The Sharing Group Discussion on the West & Dajjal
بِسۡمِ ٱللهِ ٱلرَّحۡمَـٰنِ ٱلرَّحِيمِ
Brother William Voller posted this, on The Sharing Group, on the 02nd January 2015: The West as the forerunner to Dajjal? When I first became Muslim, the “West” was constantly criticised as decadent and the like and Islam was put forward as the solution. I am really not so convinced anymore there should be any negative default setting toward the West at all. So where does this negativity come from? Is there any religious basis to think that there is something inherently dajjalic about the West?”
Brother Jon Beatty: This is purely political from what I have seen because once you ask what is wrong, it usually shifts to drone strikes or miniskirts.
Brother Hajj Ahmad: Yes. The current dysfunctional, depraved social milieu is created by the West. And of course the East loves it because the lower nafs tends and trends toward the shaythanic. The Dajjal is the epitome of manifestation of shaythan in the physical realm.
Sister Amani Gamaledin: Of course not. That would be absolutely ridiculous — it is mainly political, fear-fuelled, culture-based rhetoric made to sound Islamic.
Brother Khalid Yaqub: No, there is nothing inherently dajjalic about the West. There is, however, a giant hole in the modern mindset, which is affecting almost everyone.
Brother Jon Beatty: Brother Khalid, it is mainly because women here do not cover up to the Islamic standard that it somehow means we are a sinful land, and we of course promote pornography because of this, do drugs and all other forms of debauchery.
Sister Amani Gamaledin: I think a lot of these issues with the “West” stem from imperialism and colonialism, and the stains it left on the MENA psyche.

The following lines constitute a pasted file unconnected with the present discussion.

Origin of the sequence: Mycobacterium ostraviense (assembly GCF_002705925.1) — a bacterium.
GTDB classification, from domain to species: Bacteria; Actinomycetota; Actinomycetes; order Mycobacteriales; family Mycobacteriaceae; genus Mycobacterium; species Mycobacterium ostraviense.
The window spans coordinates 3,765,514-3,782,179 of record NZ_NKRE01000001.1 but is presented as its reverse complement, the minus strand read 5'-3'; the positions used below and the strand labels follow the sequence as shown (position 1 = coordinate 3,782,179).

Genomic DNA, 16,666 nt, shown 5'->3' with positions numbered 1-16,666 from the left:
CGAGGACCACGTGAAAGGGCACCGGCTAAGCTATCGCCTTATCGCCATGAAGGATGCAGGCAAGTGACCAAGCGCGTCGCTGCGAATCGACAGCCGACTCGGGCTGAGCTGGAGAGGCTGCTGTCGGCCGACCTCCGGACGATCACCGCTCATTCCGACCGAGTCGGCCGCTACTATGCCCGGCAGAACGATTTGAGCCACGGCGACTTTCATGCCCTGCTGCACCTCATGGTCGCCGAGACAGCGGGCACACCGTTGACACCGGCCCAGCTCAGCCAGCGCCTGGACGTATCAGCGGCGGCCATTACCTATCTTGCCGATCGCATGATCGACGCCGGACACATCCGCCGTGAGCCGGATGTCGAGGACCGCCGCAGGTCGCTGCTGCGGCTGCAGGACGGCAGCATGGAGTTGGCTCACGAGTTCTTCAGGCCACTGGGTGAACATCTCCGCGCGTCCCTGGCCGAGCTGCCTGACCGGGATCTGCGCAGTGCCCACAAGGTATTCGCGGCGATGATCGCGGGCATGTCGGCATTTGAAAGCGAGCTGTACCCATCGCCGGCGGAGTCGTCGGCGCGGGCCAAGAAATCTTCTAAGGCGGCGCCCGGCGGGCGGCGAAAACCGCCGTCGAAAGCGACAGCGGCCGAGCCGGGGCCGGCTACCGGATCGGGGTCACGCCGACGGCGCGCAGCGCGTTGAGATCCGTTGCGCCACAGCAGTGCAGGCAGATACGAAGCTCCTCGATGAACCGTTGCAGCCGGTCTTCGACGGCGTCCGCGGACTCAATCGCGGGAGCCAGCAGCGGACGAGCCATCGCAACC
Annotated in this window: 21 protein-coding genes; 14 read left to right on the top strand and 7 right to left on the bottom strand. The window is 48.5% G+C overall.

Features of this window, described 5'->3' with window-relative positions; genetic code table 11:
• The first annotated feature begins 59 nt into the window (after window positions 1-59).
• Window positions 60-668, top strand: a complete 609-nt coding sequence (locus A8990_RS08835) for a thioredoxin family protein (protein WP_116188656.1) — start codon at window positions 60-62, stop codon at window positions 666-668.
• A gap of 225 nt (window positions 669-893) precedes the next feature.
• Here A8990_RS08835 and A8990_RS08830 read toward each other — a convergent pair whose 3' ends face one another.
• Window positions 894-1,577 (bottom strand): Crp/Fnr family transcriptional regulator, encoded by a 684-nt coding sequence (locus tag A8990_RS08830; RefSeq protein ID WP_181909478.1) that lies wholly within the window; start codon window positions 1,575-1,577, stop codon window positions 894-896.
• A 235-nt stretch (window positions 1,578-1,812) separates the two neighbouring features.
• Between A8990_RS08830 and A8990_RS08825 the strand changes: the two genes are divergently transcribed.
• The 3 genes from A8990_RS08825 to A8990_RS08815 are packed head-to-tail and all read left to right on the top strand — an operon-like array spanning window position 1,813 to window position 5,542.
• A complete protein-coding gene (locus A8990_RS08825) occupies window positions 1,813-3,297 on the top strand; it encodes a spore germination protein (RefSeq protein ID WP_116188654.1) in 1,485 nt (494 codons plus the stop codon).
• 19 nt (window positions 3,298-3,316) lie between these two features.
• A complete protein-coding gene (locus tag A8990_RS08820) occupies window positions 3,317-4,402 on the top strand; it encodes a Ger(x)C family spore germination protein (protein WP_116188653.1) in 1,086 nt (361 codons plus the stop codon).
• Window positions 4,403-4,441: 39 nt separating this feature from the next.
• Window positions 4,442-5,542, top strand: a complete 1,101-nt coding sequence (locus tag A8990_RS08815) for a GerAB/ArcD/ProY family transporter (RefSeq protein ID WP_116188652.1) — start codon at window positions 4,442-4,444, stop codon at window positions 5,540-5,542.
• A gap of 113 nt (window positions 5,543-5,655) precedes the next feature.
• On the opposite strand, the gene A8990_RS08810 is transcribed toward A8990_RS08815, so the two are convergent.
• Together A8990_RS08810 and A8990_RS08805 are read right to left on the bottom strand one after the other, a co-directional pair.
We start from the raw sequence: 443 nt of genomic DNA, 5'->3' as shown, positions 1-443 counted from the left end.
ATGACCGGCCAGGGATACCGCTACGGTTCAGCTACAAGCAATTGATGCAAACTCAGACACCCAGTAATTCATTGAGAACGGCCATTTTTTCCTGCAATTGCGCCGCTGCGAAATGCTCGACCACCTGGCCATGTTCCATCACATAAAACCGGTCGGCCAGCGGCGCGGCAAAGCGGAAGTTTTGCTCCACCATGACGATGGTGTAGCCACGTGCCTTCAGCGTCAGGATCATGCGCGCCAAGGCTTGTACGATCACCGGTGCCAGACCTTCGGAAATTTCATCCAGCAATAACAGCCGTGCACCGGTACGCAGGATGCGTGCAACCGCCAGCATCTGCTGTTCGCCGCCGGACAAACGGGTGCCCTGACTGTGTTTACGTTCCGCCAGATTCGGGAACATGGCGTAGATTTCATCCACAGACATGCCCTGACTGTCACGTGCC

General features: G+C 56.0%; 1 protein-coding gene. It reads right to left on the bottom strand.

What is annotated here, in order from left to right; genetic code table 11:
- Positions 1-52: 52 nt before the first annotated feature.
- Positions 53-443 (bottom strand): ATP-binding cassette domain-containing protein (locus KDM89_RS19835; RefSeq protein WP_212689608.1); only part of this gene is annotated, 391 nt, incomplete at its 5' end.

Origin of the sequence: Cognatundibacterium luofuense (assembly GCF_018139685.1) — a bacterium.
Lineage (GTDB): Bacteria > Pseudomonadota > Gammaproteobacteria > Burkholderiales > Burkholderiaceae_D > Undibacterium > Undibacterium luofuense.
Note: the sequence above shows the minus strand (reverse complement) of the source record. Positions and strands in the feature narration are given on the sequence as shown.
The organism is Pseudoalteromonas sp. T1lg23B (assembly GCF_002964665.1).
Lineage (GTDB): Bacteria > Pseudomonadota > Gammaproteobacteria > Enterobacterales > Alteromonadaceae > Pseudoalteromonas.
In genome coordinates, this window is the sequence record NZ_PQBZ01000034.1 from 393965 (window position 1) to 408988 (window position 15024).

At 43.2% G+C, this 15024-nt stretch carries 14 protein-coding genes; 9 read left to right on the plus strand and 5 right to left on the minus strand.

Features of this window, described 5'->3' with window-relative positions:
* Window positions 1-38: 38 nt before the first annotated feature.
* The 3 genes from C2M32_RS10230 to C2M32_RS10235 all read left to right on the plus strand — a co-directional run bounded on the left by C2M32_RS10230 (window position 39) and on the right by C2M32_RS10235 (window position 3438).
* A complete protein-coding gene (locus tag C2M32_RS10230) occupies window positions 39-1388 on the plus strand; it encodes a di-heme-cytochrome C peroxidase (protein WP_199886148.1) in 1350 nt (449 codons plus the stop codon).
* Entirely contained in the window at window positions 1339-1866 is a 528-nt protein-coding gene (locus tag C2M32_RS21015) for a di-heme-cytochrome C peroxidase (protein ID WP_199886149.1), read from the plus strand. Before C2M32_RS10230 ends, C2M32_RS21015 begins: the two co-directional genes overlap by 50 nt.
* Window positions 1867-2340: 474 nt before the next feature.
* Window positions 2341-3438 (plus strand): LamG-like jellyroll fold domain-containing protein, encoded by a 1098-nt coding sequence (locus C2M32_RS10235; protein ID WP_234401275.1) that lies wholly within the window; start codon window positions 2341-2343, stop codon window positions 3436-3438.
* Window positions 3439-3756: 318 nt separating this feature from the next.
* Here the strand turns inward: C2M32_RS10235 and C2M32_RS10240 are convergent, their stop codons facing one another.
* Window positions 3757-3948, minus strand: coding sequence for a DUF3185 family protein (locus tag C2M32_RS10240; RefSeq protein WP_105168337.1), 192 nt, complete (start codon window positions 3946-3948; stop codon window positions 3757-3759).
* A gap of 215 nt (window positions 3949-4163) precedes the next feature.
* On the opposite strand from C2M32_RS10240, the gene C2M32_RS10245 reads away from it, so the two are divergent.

Brother Jon Beatty: More than likely, you can find it in their political and economic literature as well. I remember an economic book I read from the Shi’ah perspective rambled on about colonialism for at least 40 pages.
Sister Amani Gamaledin: One could understand the roots of these associations and fears but still, it remains that this has nothing to do with religion, as it were.
Brother Abdullah Shalchi: The Arab Muslims have a worse track record of slavery from Africa and the Indian subcontinent than the Europeans do, though it should not be a competition.
Brother Abdul-Halim Vazquez: It is of course wrong to demonise or overly romanticise a large sweep of the human family. But are there not going to be some aspects of the “West” derived from Christianity, or the Enlightenment, or modern trends like the Sexual Revolution run counter to Islam? And are there not some historical events such as the Crusades, and Western colonisation of Muslim lands, which are going to be an ongoing site for antipathy?
Brother William Voller: Brother Hajj Ahmad, why do you think the a West has a depraved and dysfunctional society?
Brother Khalid Yaqub, could you explain what the “giant hole” is?
Brother Harry Elfrink: Actually, Hajj Ahmed is not off the mark with that comment. A few western nations, namely the U.S., the U.K. and France, have been responsible for destabilising Muslim nations, promoting and strengthening venomous currents, such as Zionism, propping up sectarian actors, such as the Saudi monarchy, and preventing any kind of real Islamic union. Of course, there is also blame on the Muslims themselves for allowing themselves go into such a state.
Brother William Voller: Brother Abdul-Halim Vazquez, I think, as Sister Amani Gamaledin said, colonialism will be the ongoing antipathy. However, the others you mention, although I can understand why you would mention them, are maybe not quite the problem we might think they are. The Crusades as we understand them have come through 19th century reinvention and we are nothing like the reality; the popular myth that it was a homogeneous orchestrated attack on Islam is just folly. Other ones like the sexual revolution might be more of a reaction to overly prudish trends in the West that are starting to align with more Islamic ones? Some elements have clearly not, but propaganda from Christendom has always criticised the Muslims for their acceptance of carnal pleasure. Anyway, although yes I take your point that some things will be a problem, I do think perhaps we wrongly identify actually what those are sometimes.